Peace premium set to buoy investment
The headwinds caused by falling oil and mineral prices are easing and economic growth was set on an upward path through 2017 with year-on-year growth reaching 2.2 percent in the final quarter. This did not prevent a downgrade by Standard & Poor in the nation’s credit rating in December, which will raise the cost of borrowing.
2018 looks brighter. GDP growth should continue rising, buoyed by the peace agreement, lower taxation, better financing conditions and new infrastructure projects that should attract more investment.
The Fourth Generation public-private partnership infrastructure programme is fuelling massive road and highway development, with many projects due to complete by 2020. 30 key projects worth USD25bn will expand the road network by 11,000km.
Among a series of large projects to go out to tender in 2018, the prize contract is the USD7.5bn Bogotá Metro project providing a 28-station network on a 27km route.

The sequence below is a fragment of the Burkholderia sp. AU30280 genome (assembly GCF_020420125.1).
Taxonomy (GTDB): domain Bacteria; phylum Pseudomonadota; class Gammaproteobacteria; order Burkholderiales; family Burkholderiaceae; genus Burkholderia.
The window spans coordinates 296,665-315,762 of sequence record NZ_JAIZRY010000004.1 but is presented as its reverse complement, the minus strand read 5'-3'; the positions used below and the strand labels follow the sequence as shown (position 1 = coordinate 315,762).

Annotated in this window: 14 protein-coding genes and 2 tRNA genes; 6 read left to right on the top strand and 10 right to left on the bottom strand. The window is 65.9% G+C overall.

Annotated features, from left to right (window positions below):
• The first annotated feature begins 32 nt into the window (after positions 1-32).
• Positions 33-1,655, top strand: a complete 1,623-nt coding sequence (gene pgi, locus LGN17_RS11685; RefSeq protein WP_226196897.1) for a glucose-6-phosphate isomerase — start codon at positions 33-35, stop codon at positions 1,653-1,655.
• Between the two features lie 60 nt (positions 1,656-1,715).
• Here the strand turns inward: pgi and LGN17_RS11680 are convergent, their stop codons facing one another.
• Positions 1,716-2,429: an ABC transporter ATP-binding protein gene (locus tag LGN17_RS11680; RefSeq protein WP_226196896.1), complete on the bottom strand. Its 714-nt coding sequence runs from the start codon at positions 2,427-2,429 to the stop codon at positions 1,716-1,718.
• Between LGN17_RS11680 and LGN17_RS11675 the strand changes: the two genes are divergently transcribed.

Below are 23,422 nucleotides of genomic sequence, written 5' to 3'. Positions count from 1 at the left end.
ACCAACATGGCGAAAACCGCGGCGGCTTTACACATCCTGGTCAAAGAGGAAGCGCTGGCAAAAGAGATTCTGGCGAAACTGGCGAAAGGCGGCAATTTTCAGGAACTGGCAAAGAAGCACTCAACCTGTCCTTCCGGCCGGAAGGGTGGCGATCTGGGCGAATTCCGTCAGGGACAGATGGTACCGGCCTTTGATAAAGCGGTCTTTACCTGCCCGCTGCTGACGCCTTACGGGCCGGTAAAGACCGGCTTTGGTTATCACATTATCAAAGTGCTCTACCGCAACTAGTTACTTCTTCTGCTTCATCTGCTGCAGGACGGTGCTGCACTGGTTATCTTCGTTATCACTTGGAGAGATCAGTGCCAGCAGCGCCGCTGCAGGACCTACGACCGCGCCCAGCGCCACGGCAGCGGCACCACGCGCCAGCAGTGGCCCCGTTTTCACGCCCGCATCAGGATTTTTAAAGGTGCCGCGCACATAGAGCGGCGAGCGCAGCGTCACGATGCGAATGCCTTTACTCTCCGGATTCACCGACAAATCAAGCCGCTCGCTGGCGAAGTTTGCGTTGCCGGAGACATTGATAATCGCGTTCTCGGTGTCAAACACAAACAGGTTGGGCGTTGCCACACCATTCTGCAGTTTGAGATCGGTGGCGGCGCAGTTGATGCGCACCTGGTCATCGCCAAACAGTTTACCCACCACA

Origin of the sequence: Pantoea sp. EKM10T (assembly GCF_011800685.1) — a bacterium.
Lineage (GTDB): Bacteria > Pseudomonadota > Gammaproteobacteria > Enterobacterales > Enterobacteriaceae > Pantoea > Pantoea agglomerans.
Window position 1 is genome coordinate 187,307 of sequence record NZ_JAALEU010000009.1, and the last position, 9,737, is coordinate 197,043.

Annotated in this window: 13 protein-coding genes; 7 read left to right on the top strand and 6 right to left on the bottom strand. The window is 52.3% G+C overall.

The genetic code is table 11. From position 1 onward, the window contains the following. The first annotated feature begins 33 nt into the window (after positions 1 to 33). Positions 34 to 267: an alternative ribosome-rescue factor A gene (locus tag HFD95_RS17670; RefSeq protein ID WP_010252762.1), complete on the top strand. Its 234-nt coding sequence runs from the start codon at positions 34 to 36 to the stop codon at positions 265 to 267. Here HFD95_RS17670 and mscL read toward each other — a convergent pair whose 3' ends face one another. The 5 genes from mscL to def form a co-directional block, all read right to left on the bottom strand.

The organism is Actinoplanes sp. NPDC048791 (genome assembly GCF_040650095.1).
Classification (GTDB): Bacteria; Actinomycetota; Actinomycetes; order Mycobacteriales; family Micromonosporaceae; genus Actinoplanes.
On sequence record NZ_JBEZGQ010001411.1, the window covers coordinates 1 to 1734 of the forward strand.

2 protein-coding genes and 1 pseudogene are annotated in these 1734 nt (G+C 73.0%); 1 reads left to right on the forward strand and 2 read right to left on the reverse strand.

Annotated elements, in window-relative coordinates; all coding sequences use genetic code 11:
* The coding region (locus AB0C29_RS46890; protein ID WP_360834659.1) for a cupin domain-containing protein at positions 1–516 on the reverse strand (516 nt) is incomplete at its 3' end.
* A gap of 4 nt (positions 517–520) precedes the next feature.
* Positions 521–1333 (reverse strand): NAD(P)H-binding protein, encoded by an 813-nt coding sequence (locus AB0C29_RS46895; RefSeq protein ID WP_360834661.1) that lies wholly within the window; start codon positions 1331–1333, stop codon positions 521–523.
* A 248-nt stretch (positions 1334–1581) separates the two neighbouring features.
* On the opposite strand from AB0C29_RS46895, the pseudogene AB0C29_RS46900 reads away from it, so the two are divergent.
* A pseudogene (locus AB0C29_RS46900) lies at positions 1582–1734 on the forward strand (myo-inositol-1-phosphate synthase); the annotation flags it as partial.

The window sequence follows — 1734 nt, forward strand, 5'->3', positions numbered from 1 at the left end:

|Cost escalation 2017–18:||1.1%|
|Cost escalation 2018–19:||5.0%|
|Location factor (USD):||50.1|
Infrastructure will remain the driver for construction activity. Investment in airports, seaports, urban transportation, road and rail is expected to soar. The peace agreement raised expectations of significant investments across all sectors of society. The US-Colombia Trade Promotion Agreement is proving beneficial, lowering trade barriers to construction equipment and professional services.
The 2018 presidential election does, however, bring uncertainty.
This content is part of the International construction market survey 2018